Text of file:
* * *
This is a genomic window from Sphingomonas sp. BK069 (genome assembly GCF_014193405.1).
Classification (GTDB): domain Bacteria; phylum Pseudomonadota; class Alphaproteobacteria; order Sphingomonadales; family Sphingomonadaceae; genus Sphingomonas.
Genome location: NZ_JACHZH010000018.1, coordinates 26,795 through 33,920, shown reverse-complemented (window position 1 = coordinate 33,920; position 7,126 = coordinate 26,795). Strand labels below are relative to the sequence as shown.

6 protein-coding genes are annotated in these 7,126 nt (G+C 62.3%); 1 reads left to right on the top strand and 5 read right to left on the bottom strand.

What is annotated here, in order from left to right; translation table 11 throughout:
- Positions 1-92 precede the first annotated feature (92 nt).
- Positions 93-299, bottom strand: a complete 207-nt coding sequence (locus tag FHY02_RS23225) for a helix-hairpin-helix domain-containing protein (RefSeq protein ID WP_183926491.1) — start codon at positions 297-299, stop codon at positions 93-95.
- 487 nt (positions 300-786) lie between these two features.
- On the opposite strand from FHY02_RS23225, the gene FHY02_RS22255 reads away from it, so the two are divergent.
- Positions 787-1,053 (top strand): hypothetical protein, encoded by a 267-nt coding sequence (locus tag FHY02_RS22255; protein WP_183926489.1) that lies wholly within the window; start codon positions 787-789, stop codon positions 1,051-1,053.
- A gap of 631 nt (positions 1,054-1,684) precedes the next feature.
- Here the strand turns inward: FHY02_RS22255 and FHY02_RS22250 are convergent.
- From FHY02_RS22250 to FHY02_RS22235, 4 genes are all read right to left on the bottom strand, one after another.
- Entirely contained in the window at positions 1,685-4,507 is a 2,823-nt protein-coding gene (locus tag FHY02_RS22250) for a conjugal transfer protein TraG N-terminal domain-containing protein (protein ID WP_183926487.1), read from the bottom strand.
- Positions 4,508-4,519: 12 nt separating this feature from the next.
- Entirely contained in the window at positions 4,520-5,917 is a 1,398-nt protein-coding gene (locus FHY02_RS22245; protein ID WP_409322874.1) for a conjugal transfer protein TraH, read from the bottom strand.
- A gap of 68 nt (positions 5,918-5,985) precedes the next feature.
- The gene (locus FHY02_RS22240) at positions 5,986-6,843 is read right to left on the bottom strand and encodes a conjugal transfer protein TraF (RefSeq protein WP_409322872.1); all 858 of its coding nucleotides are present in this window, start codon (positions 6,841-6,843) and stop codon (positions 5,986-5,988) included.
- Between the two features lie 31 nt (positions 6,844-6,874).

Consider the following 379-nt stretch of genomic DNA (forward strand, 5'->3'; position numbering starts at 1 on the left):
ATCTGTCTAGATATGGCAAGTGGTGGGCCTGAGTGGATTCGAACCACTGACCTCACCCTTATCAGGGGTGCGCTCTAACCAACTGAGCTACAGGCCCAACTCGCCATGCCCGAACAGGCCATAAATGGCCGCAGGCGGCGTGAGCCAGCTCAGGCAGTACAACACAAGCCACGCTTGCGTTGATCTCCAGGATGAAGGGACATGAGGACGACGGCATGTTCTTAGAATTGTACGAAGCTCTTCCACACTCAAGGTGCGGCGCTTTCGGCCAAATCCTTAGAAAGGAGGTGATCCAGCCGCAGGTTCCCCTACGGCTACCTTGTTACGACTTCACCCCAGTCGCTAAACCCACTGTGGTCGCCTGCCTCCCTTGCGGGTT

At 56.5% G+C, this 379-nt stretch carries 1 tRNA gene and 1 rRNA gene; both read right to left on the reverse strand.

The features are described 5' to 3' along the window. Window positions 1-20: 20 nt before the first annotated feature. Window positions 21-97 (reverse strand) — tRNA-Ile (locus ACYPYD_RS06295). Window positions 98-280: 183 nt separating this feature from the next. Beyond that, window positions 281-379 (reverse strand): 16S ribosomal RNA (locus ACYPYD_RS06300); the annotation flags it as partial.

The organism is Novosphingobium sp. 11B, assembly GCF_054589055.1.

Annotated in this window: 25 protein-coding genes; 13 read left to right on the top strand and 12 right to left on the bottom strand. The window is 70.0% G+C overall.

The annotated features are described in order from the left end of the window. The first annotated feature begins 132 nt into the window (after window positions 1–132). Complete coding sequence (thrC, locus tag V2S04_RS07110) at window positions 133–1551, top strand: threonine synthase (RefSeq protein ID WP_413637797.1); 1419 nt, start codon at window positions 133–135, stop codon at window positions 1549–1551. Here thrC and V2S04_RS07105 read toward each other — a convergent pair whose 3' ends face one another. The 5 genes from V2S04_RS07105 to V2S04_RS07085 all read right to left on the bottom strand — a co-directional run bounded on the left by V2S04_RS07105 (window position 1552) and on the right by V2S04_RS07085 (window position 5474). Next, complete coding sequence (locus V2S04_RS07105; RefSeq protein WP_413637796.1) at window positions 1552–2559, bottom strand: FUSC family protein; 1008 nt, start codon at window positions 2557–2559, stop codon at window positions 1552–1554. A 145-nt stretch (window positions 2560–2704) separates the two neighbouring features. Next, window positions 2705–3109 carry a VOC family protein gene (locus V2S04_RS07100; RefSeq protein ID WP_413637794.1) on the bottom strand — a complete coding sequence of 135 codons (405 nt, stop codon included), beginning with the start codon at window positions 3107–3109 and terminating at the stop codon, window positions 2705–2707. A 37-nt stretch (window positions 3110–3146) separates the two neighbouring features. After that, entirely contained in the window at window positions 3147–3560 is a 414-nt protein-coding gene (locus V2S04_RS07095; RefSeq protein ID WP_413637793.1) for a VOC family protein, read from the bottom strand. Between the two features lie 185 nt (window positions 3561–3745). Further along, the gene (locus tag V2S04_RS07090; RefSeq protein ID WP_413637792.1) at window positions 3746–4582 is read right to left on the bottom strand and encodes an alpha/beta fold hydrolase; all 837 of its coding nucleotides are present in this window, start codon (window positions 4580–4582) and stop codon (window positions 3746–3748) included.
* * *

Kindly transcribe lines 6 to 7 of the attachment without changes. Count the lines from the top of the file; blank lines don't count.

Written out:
- Positions 1-92 precede the first annotated feature (92 nt).
- Positions 93-299, bottom strand: a complete 207-nt coding sequence (locus tag FHY02_RS23225) for a helix-hairpin-helix domain-containing protein (RefSeq protein ID WP_183926491.1) — start codon at positions 297-299, stop codon at positions 93-95.